In a post last night, Sandy Heierbacher, director and co-founder of NCDD, recalled some of the organization’s history and milestones.

Many of our members here at IAP2 USA are also members of NCDD, and the two organizations have worked closely together in the past. For example, members of NCDD, IAP2 and the Co-Intelligence Institute led a collaboration in early 2009 that involved many organizations in our field in crafting a shared set of Core Principles for Public Engagement to help guide the Obama administration’s Open Government efforts in the area of public participation. More recently, both organizations have regularly coordinated their efforts to contribute to the conversations around the Open Government Partnership and other related activities.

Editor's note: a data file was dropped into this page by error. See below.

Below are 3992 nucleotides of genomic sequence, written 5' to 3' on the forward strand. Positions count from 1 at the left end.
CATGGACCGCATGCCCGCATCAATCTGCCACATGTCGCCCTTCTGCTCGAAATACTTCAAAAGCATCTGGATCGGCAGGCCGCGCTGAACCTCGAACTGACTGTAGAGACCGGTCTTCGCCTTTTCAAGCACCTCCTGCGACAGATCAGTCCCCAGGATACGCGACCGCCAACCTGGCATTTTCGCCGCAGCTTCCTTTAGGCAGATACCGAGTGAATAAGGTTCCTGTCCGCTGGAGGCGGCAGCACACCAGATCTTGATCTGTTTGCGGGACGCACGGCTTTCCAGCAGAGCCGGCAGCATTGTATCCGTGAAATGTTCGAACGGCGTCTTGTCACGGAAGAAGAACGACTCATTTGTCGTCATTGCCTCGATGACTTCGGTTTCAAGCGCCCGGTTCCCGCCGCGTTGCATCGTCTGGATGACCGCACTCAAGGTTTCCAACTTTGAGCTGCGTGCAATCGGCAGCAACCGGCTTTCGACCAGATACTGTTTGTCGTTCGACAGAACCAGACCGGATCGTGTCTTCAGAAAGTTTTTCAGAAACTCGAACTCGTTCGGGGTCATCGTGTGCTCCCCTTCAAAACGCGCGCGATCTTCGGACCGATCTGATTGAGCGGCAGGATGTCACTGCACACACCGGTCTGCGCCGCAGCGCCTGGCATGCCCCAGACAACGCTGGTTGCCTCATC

We very much value this close relationship and were happy to welcome Sandy as an IAP2 USA member last Fall. In February, following an earlier Board decision, IAP2 USA became an organizational member of NCDD.

If you haven’t done so already, make sure to check out NCDD’s vast collection of resources and mark your calendar for their upcoming 2012 conference, October 12-14 in Seattle, WA.

On behalf of the entire Board of IAP2 USA: Happy birthday, NCDD! Here’s to a successful next ten years!